Fig 1
Figure 1. First visit in December 2014 showing a firm ulcer with a fibrinous base.

In January 2015, the lesion had increased in size, and an excisional biopsy was performed. The initial diagnostic hypothesis was a drug-induced side effect initiated by the Alendronate treatment (19, 20) for osteoporosis, which caused an eosinophilic ulcer (21, 22). A computed tomography (CT) scan did not show any lesions of the mandible or signs indicative of bisphosphonate-related osteonecrosis of the jaw. An HPE of the tongue showed an ulcer affected with oral candidiasis. The patient was treated with antimycotics. Alendronate therapy was ceased and replaced with Prolia (Denosumab).

In June 2015, the patient reported increased pain from the enlarged ulcer without improvement of symptoms. A new excision was performed (Figure 2a), where HPE did not show any signs of dysplasia, but revealed an ulceration with fibrinous crusta, inflammation, and extensive infiltrates of neutrophil granulocytes (Figure 2b and c). At a revisit in September 2015, there was an ulcer with fungal infection. Fluconazole was administered, and the patient was called in for re-examination in December 2015. At that point, the lesion had developed an exophytic appearance on the lateral side of the tongue (Figure 3). In February 2016, treatment with radiofrequency ablation of the tongue was carried out (Figure 4). HPE displayed moderately to severely inflamed mucosa, with fibrosis and an ulcer consisting of eosinophil-rich infiltrates with candida infection. There were still no signs of malignancy or dysplasia. Antimycotics were administered.

Fig 2
Figure 2. (a) In June 2015 an increase in size of the ulcer was seen and an excision was performed. (b) & (c) Micrographs showing ulceration with fibrinous crusta and infiltrate of neutrophil granulocytes. Hematoxyline and eosin staining at × 40 (2b) and × 400 (2c).

Fig 3
Figure 3. In December 2015 the lesion had an exophytic appearance. A dental mouthguard can be seen covering the teeth of the lower jaw to protect the mucosa of the tongue.

Fig 4
Figure 4. Treatment with radiofrequency ablation of the tongue performed in February 2016.

At the follow-up in April 2016, there was a recurrent exophytic growth from the lesion (Figure 5). Simultaneously, a gastroenterologist examined the patient further regarding her diffuse form of colitis and eosinophil involvement in the intestine, suspecting eosinophilic colitis. The patient also showed elevated levels of serum eosinophil cationic protein 24 µg/L (2.3–16 µg/L) during the examination, and the possible diagnosis of hyper eosinophilic syndrome (23) was contemplated. For this reason, the patient underwent detection for molecular abnormality of dysregulated tyrosine kinase activity. Fluorescence in situ hybridization was used to detect the presence of FIP1L1-PDGFRA in bone marrow cells in order to further determine the treatment approach (24, 25).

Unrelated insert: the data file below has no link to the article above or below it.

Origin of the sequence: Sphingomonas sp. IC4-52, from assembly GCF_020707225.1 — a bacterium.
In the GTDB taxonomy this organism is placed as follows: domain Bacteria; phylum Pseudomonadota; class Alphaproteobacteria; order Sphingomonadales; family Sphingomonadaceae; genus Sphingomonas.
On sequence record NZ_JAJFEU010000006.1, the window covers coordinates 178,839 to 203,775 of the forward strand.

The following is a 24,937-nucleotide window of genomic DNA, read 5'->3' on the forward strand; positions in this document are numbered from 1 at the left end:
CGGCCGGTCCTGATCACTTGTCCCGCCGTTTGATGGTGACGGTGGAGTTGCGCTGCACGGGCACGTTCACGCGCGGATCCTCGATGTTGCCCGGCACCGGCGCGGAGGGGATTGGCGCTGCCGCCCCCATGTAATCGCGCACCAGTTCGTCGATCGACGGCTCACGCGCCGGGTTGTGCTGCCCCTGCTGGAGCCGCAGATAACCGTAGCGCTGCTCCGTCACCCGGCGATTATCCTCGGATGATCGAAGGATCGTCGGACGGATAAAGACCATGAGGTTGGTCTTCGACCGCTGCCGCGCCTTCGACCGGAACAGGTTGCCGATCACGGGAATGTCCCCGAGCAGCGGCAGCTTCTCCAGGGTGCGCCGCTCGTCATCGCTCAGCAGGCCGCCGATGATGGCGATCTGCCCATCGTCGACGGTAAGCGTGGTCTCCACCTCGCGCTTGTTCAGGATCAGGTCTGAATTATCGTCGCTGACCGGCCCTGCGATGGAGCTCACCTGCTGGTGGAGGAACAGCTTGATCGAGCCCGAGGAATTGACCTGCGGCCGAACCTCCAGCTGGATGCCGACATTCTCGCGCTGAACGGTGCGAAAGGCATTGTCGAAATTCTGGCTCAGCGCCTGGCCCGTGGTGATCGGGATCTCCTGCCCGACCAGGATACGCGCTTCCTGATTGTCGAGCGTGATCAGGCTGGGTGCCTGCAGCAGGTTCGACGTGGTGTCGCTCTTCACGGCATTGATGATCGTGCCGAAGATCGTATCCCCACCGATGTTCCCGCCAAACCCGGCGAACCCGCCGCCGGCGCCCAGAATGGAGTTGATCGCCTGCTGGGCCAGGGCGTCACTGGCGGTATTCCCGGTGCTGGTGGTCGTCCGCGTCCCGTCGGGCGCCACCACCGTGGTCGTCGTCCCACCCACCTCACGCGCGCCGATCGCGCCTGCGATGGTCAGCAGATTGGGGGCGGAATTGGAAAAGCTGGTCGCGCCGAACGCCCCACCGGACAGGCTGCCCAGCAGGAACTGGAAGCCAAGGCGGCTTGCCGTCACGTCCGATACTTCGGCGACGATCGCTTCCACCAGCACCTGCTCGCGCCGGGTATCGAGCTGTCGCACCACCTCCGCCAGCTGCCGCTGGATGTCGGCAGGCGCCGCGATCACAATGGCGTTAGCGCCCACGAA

Fig 5
Figure 5. Follow-up in April 2016: a reoccurring exophytic growth of the lesion could be observed.

Daily treatment with 10 mg × 3 Prednisolone was initiated. The patient reported noticeable improvement regarding pain-related symptoms both from the oral cavity and from the stomach. However, there was no regress of the lesion. A possible differential diagnosis of Pyostomatitis vegetans (PV) associated with inflammatory bowel disease was considered. As the patient had not displayed any characteristic pustules or a confirmed diagnosis of ulcerative colitis or Crohn’s disease, and had not shown any improvement when treated with Prednisolone, PV was excluded as a possible diagnosis.

During the period 2016 and 2017, due to several recurring exophytic growths of the lesion, the patient underwent multiple excisions (Figures 6 and 7). We concluded that surgical treatment was unsuitable for this specific lesion. An HPE consistently displayed mild-to-severe inflammation, without signs of dysplasia. To exclude malignancy, detection of Epstein–Barr virus was carried out. The results were negative (26).

Fig 6
Figures 6 & 7. During 2016 and 2017, due to several recurring exophytic growths of the lesion, the patient underwent multiple excisions.